The traditional approach for security startups is to target line items in enterprise security budgets. This has resulted mostly in “next generation” products of technology that is 25 years old, or UTM-ish consolidation of multiple technologies that are 25 years old. That is all fine and good, but it has been decades since security has offered much that is truly disruptive. There are many disruptive technologies that first found traction in consumer markets before experienced users brought them over to enterprise markets, such as wireless networking (Netgear), social communications (Facebook and Twitter), IP telephony (Skype), e-commerce (Amazon), and handheld-based portable applications (Apple). Regular market disruptions have become a common occurrence in high technology, with the singular exception of security. Perhaps the more effective approach to disrupting incumbent vendors is to deliver security functionality that your children can use based on a completely new modern business model, and let the next generation of users bring the new capability into the business world.
It is an unreasonable expectation to believe that home users can keep endpoint anti-virus up to date, apply patches, upgrade application software, back-up sensitive data, and manage passwords. While it is expensive for IT to perform these tasks, companies have the resources to pay to get these jobs done. Focusing on consumer security can force solutions that are incredibly convenient to use and administer, with a business model that would be unkind to large vendors. For instance, instead of making it easier to apply security updates what if the cloud transparently provided the virtual patch? Microsoft and Trend Micro are two large vendors that are well positioned to change the home security game, with Citrix and VMware not far behind.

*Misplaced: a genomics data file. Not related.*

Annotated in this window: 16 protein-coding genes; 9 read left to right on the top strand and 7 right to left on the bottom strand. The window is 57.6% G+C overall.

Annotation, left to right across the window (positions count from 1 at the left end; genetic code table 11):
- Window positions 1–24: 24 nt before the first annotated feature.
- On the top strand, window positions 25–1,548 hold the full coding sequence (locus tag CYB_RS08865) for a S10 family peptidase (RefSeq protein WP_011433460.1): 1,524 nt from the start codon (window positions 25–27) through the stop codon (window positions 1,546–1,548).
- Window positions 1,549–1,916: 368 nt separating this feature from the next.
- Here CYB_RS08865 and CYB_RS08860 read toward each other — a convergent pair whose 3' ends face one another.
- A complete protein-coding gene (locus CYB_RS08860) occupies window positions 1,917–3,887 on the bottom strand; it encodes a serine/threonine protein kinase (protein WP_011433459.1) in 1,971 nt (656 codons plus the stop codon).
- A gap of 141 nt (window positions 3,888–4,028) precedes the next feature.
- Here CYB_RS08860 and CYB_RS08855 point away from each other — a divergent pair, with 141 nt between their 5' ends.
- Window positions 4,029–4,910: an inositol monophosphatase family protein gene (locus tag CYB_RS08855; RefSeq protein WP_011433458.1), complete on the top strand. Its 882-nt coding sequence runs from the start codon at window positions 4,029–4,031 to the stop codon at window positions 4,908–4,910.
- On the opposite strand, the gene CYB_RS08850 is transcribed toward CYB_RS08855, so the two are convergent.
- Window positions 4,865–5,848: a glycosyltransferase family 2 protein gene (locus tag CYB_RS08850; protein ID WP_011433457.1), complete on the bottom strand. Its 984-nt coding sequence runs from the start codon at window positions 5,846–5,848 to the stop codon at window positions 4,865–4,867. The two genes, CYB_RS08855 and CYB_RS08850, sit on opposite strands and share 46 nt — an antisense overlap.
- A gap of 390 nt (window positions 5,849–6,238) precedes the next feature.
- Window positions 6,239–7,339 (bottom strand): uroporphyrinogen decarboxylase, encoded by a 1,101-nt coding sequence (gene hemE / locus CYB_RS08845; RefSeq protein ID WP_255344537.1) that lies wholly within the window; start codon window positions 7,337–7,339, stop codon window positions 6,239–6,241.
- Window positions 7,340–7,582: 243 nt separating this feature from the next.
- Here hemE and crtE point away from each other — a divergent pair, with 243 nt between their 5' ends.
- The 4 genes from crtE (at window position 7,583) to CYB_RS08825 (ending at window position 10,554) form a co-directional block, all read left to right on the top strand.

The time is right for new ideas. Virtualization and the ever-present cloud means that security vendors can directly reach customers and can transform themselves into security service providers. I don’t know what started me on this mini-rant. Maybe it was seeing IBM research that showed security organizations significantly more interested in business assurance, than in business productivity or expense reduction. It seems to me that the answers to the next wave of security enlightenment are not going to come from host-based software solutions targeting enterprise IT, but are going to evolve from a ground-swell of consumers that introduce a new way of doing security for the enterprise. This may be a more rational approach for new security vendors than trying to drag risk-averse IT kicking and screaming into the cloud.